This recent talk by John Strand got me thinking a lot about how I can more strategically put together a plan toward my own career goals. I’m a SOC analyst now but would ultimately like to gain a good base of experience and skills required to either move on to more advanced blue team roles or become a pen-tester. Even though some of the advice given in the talk is more focused on those that are completely new to security or are recent graduates the advice is still very pertinent to those of us already in the field.
If nothing else it’s a good reminder of how much I have to learn, and that without having clear goals in mind along with a solid plan to work toward them you’re going to end up spinning your wheels. A large part of the reason for starting this blog was so that I could publicly track and hold myself accountable for my progress. I also wanted a record so I could look back and see how much I’ve progressed as time goes on.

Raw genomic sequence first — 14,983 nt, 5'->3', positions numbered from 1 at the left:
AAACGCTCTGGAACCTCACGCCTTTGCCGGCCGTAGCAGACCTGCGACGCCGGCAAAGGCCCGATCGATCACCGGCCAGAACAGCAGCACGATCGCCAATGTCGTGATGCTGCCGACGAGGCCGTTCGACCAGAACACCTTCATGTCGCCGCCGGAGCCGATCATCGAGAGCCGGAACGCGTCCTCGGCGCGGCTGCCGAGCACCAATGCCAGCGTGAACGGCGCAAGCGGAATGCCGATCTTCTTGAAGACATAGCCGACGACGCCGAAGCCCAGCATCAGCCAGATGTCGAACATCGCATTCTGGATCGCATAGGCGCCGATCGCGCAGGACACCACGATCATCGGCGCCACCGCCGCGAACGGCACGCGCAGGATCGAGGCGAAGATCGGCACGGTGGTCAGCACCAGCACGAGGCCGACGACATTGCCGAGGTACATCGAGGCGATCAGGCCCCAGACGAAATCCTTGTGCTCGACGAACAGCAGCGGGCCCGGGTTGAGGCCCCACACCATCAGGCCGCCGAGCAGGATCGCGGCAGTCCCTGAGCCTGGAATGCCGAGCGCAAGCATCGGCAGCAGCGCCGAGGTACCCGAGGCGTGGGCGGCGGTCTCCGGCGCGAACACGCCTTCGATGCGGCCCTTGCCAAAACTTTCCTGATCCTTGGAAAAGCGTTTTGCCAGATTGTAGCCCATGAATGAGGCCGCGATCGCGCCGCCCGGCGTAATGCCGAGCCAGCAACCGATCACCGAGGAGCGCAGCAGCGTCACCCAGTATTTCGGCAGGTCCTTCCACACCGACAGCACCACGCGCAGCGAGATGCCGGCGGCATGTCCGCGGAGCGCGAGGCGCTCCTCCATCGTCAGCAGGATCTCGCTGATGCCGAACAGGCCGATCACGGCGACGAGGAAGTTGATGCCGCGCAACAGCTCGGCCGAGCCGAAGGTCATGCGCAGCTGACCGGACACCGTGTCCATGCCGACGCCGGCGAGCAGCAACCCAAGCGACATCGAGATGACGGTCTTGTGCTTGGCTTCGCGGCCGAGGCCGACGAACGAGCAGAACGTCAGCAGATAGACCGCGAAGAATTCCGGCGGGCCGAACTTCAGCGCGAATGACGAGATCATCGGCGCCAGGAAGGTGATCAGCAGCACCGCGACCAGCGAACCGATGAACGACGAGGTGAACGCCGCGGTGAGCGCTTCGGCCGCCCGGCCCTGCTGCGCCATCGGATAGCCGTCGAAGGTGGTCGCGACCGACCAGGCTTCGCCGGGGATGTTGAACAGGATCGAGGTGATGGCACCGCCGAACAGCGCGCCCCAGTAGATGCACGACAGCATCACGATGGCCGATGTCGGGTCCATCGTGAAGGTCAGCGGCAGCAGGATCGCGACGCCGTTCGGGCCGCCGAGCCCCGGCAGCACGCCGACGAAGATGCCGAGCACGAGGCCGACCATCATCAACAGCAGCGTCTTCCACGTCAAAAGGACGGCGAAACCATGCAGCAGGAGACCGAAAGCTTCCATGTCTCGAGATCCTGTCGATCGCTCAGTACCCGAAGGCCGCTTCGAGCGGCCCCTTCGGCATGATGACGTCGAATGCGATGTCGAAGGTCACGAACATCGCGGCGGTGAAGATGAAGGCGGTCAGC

An interview a few years back with Eve Adams (HackerHuntress) on Paul’s Security Weekly was also incredibly invaluable for me when I eventually got my first “real” security job. I had always worked on security projects, home labs, listened to talks/podcasts, and lot of other activities without ever really considering bringing this stuff up in job interviews or posting that experience on my resume. I did, based on her advice, and demonstrating the enthusiasm and passion expressed in my off hours has proved to be invaluable in generating interest from potential employers. It’s always something they bring up in the course of interviews and it absolutely serves as a good way to differentiate yourself from other candidates.
It also may sound silly, but Habitica (the gamified to-do list) has also been a great tool for me to stay on track. I can set specific small daily or weekly goals attain: goals for OSCP studying, keeping up with security talks, vulnhub activity, projects, and whatever else. Maybe other To-Do tracking methods work for you, google reminders, or just marking Xs on a calendar, but forcing yourself to mark some progress toward your goals on a regular basis is very beneficial.
That said, these are my main personal goals for 2017 as they stand:
- Finish studying for and take the OSCP exam by the end of of the year.
- Regular vulnhub activity to sharpen my skills (aim for 1 writeup per week)
- Learn more bash scripting (I have an OK background in Python, PowerShell, Java, but have never taken the time to really learn bash)